13.6 Theory Of Convergence
Definition 13.6.1 A normed vector space, E with norm
is called a Banach space if it is also
complete. This means that every Cauchy sequence converges. Recall that a sequence
n=1∞ is a Cauchy sequence if for every ε >
0 there exists N such that whenever
m,n > N,
is a Cauchy sequence, there exists x such that
Example 13.6.2 Let E be a Banach space and let Ω be a nonempty subset of a normed linear
space F. Let B
denote those functions f for which
Denote by BC
the set of functions in B
which are also continuous.
Lemma 13.6.3 The above
is a norm on B
. The subspace BC
given norm is a Banach space.
Proof: It is obvious
is a norm. It only remains to verify
be a Cauchy sequence. Since
0 as m,n →∞,
it follows that
is a Cauchy sequence in
for each x
. Let f
. Then for any
whenever m,n are large enough, say as large as N. For n ≥ N, let m →∞. Then passing to the
limit, it follows that for all x,
and so for all x,
It follows that
It remains to verify that f is continuous.
for all n
large enough. Now pick such an n
. By continuity, the last term is less than
small enough. Hence
is continuous as well. ■
The most familiar example of a Banach space is Fn. The following lemma is of great
importance so it is stated in general.
Lemma 13.6.4 Suppose T : E → E where E is a Banach space with norm
for some r ∈
. Then there exists a unique fixed point, x ∈ E such that
Letting x1 ∈ E, this fixed point x, is the limit of the sequence of iterates,
In addition to this, there is a nice estimate which tells how close x1 is to x in terms of things
which can be computed.
Proof: This follows easily when it is shown that the above sequence,
Cauchy sequence. Note that
By induction, this shows that for all k ≥
is valid. Now let k > l ≥ N.
which converges to 0 as N →∞.
Therefore, this is a Cauchy sequence so it must converge to
x ∈ E.
This shows the existence of the fixed point. To show it is unique, suppose there were another
one, y. Then
and so x = y.
It remains to verify the estimate.
and solving the inequality for
gives the estimate desired.
The following corollary is what will be used to prove the convergence condition for the various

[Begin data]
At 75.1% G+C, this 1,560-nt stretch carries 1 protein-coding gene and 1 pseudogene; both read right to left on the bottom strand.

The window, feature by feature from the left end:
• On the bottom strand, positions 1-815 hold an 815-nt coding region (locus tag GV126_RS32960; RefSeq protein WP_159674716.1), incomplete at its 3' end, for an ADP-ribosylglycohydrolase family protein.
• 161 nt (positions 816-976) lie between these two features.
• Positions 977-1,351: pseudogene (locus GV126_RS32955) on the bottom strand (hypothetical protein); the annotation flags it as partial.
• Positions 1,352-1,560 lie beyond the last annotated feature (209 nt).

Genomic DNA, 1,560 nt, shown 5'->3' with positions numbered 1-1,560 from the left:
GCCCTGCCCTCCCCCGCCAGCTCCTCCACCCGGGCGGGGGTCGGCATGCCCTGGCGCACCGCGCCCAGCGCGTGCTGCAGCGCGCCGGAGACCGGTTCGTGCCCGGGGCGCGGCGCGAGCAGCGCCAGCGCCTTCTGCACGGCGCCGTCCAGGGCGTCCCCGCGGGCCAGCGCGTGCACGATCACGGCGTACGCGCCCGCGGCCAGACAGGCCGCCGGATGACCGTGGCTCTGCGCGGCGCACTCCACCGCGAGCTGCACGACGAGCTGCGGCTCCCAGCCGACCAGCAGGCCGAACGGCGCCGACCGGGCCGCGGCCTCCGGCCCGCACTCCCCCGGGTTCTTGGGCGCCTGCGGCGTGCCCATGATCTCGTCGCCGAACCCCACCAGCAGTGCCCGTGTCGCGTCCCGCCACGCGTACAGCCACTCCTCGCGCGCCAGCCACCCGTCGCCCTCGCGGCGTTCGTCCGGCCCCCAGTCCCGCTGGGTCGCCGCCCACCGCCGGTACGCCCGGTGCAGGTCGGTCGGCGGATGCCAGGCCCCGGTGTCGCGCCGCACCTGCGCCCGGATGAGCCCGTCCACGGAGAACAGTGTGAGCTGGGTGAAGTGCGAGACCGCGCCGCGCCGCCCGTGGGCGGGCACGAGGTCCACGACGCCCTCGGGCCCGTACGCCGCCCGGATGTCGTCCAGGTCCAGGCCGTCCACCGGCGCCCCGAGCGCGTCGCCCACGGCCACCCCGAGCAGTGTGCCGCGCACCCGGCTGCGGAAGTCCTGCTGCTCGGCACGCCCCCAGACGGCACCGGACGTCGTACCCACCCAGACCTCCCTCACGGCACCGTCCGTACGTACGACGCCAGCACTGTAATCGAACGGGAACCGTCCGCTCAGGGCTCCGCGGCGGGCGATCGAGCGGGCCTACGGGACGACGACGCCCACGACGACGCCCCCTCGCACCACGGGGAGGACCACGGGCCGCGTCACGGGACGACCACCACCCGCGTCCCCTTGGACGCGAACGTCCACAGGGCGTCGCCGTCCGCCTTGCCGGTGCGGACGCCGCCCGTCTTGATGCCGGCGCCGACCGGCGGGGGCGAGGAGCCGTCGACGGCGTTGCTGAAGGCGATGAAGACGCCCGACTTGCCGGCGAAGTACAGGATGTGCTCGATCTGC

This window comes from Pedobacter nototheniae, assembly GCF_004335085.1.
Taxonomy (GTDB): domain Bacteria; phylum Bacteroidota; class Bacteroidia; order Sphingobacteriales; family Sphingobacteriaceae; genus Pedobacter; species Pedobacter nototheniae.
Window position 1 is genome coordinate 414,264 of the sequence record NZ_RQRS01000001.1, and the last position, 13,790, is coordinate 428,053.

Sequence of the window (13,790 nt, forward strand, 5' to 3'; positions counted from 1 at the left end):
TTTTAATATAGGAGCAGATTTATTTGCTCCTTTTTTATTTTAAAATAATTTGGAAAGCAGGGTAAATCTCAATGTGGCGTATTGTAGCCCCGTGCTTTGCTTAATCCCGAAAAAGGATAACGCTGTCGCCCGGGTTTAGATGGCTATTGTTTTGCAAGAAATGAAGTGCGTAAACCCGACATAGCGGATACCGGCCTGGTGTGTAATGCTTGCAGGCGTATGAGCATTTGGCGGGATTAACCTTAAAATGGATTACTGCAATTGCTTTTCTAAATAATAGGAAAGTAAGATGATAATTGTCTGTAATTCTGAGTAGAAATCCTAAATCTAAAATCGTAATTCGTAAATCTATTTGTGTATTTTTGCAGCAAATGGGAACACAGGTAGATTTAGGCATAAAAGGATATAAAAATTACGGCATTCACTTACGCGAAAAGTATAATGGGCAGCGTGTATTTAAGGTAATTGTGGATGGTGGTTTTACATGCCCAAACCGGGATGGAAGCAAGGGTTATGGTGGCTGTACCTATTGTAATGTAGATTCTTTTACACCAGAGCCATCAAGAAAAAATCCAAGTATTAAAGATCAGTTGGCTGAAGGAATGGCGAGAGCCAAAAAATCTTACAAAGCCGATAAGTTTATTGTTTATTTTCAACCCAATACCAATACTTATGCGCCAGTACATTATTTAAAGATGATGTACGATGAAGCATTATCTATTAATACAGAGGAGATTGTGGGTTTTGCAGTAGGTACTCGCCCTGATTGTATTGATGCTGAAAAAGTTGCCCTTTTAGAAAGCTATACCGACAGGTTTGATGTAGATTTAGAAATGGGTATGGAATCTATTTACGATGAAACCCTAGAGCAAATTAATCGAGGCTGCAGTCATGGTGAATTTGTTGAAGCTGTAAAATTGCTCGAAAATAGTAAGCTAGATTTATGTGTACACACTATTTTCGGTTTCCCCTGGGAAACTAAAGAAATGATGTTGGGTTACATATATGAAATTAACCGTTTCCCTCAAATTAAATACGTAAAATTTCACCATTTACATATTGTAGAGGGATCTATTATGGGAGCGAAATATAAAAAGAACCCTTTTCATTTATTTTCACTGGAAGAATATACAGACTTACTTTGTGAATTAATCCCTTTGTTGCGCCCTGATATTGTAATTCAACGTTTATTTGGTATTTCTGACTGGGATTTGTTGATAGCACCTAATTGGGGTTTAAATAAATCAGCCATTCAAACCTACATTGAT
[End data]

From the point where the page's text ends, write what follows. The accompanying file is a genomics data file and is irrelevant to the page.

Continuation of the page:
Corollary 13.6.5 Suppose T : E → E, for some constant C
for all x,y ∈ E, and for some N ∈ ℕ,
for all x,y ∈ E where r ∈
. Then there exists a unique fixed point for T and it is still the
limit of the sequence,
for any choice of x1.
Proof: From Lemma 13.6.4 there exists a unique fixed point for TN denoted here as x.
Therefore, TNx = x. Now doing T to both sides,
By uniqueness, Tx = x because the above equation shows Tx is a fixed point of TN and there is
only one fixed point of TN. In fact, there is only one fixed point of T because a fixed point of T is
automatically a fixed point of TN.
It remains to show Tkx1 → x, the unique fixed point of TN. If this does not happen, there
exists ε > 0 and a subsequence, still denoted by Tk such that
Now k = jkN + rk where rk ∈
is a positive integer such that
Then there exists a single r ∈
such that for infinitely many
Taking a further subsequence, still denoted by Tk
and this contradicts 13.25. ■
Theorem 13.6.6 Suppose ρ
1. Then the iterates in 13.19 converge to the unique
solution of 13.18.
Proof: Consider the iterates in 13.19. Let Tx = B−1Cx + B−1b. Then
refers to any of the operator norms. It doesn’t matter which one you pick because
they are all equivalent. I am writing the proof to indicate the operator norm taken
with respect to the usual norm on
. Since ρ
it follows from Gelfand’s
theorem, Theorem 13.3.3
on Page 998
, there exists N
such that if k ≥ N,
then for some
and so Corollary
applies and gives the conclusion of
this theorem. ■